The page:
Lightening the Load
A Look at Four Ways that Community Schools Can Support Effective Teaching
SOURCE: AP/Alex Brandon
Download the full report (pdf)
The job of a teacher these days seems to stretch beyond the walls of a classroom, especially in primary and secondary schools in high-poverty communities. We hear stories of teachers purchasing food for hungry students, going door to door in neighborhoods to boost parent involvement in school, and referring students and families to health services. Teachers in these communities know how important these types of nonclassroom activities are to improving the educational performance of their students. So, too, do education experts and policymakers, who call for including these “wraparound services” in high-poverty schools.
While there is research on the potential for wraparound services, including health care services, family involvement programs, and expanded food assistance programs to eliminate barriers to student learning, there is little known about the possible connection between wraparound services and teacher efficacy. This report examines specific examples of schools where wraparound services are benefiting teachers in addition to students.
This paper draws on phone interviews conducted with teachers, principals, or site coordinators at 14 schools across the country that integrate wraparound services with a strong academic focus to serve large percentages of low-income students. These types of schools are known as “community schools” among education professionals. Four main trends emerged from these conversations:
- Providing wraparound services at school helped reduce health-related issues that would otherwise cost students instructional time.
- Wraparound services help students and families stay in the community by meeting basic needs, and the resulting decrease in mobility benefits teachers by creating classroom stability.
- Offering family programs, such as English language learner classes, can encourage parents to communicate more with teachers and empower them to help their children with homework and support the work that teachers do in the classroom.
- Enlisting the help of community partners and service providers, such as onsite health professionals, can free teachers to concentrate on instruction with fewer worries about nonacademic student needs, which reduces their stress levels and burnout tendencies.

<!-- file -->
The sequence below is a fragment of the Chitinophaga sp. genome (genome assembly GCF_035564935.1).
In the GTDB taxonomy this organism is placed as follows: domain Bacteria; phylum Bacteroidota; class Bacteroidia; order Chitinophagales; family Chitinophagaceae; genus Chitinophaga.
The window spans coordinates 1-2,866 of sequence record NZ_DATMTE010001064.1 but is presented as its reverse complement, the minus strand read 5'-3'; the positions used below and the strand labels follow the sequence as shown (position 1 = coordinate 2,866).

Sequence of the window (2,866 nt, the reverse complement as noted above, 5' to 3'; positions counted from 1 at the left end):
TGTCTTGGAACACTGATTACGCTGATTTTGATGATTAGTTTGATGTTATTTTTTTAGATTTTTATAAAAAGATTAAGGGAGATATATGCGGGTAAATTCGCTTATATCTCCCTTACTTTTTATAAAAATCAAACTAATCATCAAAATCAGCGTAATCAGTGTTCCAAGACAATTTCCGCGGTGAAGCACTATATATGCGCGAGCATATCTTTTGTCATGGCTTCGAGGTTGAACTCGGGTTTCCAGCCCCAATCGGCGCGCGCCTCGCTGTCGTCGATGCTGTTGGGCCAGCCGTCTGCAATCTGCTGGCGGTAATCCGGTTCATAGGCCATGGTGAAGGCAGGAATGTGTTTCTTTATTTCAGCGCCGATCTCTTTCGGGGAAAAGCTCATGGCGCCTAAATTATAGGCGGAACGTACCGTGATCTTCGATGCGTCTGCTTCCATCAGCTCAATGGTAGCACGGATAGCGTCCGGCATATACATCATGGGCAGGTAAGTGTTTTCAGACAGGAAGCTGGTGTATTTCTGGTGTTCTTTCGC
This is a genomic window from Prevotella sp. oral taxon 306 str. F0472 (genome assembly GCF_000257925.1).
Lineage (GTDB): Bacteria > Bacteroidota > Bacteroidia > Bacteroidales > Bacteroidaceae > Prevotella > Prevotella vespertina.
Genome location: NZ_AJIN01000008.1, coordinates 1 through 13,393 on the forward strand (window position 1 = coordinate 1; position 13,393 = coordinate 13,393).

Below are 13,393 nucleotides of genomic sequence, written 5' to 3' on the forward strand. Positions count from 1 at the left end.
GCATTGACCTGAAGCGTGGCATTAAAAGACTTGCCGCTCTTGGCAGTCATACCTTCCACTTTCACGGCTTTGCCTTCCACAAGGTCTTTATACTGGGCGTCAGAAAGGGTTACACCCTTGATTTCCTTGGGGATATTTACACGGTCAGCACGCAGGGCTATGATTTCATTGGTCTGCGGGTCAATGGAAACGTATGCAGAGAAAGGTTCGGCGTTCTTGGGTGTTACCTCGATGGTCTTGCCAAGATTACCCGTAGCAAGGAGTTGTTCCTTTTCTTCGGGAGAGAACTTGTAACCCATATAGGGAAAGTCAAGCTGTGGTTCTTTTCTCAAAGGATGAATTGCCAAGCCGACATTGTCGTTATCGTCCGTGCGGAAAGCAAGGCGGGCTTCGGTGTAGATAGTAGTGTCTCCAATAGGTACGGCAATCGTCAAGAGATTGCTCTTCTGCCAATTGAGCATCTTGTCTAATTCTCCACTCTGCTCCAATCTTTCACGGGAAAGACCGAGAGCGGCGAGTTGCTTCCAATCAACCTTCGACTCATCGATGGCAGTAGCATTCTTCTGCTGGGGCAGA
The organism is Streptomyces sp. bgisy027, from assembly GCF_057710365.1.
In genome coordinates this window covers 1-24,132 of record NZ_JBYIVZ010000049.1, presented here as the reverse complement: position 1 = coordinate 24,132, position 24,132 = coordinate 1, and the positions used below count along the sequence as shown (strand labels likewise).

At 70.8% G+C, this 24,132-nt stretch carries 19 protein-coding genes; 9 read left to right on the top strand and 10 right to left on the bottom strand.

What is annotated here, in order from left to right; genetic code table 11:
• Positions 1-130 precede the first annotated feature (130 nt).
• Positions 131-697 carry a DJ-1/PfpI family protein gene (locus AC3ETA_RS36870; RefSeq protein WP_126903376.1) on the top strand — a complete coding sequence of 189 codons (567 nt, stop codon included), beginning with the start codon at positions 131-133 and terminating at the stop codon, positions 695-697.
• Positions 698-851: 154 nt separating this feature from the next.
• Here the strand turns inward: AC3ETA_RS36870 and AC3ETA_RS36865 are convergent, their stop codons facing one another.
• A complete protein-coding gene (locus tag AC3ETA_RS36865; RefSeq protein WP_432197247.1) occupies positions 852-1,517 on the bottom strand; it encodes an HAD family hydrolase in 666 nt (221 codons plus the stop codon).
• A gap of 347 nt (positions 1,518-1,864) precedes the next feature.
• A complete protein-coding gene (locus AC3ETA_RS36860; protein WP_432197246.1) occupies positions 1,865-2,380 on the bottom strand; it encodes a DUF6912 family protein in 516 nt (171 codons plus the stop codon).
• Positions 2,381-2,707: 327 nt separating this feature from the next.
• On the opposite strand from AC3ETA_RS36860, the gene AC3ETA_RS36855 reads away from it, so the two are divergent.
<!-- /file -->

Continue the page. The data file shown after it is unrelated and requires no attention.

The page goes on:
These four findings lead us to recommend several steps that schools, districts, and states can take to maximize the benefits of wraparound services for teachers. Specifically:
- Creatively combine multiple funding streams at the federal, state, and local levels and align school services with any existing commitments to provide wraparound services.
- Incorporate teacher input when aligning instructional strategies with wraparound student services, and provide opportunities for teachers and service providers to sit down and collaborate.
- Include strategies for data collection and analysis whenever possible.
- Conduct further research to explore the impact of wraparound services on teacher effectiveness to see whether there is an optimal mix of services to provide at high-poverty schools, and whether the presence of these services makes a high-poverty school more attractive to teacher candidates.
In the pages that follow, we explore the ways in which wraparound services help teachers in high-poverty schools focus on student achievement by addressing the nonacademic needs of students. We conclude with our detailed recommendations— steps that we believe would help teachers and students alike perform to the best of their ability.
Theodora Chang is an Education Policy Analyst at the Center for American Progress. Calyssa Lawyer was an education policy intern at the Center in the summer of 2011 when this report was started.
Download the full report (pdf)
To speak with our experts on this topic, please contact:
Print: Liz Bartolomeo (poverty, health care)
202.481.8151 or firstname.lastname@example.org
Print: Tom Caiazza (foreign policy, energy and environment, LGBT issues, gun-violence prevention)
202.481.7141 or email@example.com
Print: Allison Preiss (economy, education)
202.478.6331 or firstname.lastname@example.org
Print: Tanya Arditi (immigration, Progress 2050, race issues, demographics, criminal justice, Legal Progress)
202.741.6258 or email@example.com
Print: Chelsea Kiene (women's issues, TalkPoverty.org, faith)
202.478.5328 or firstname.lastname@example.org
Print: Benton Strong (Center for American Progress Action Fund)
202.481.8142 or email@example.com
Spanish-language and ethnic media: Jennifer Molina
202.796.9706 or firstname.lastname@example.org
TV: Rachel Rosen
202.483.2675 or email@example.com
Radio: Sally Tucker
202.481.8103 or firstname.lastname@example.org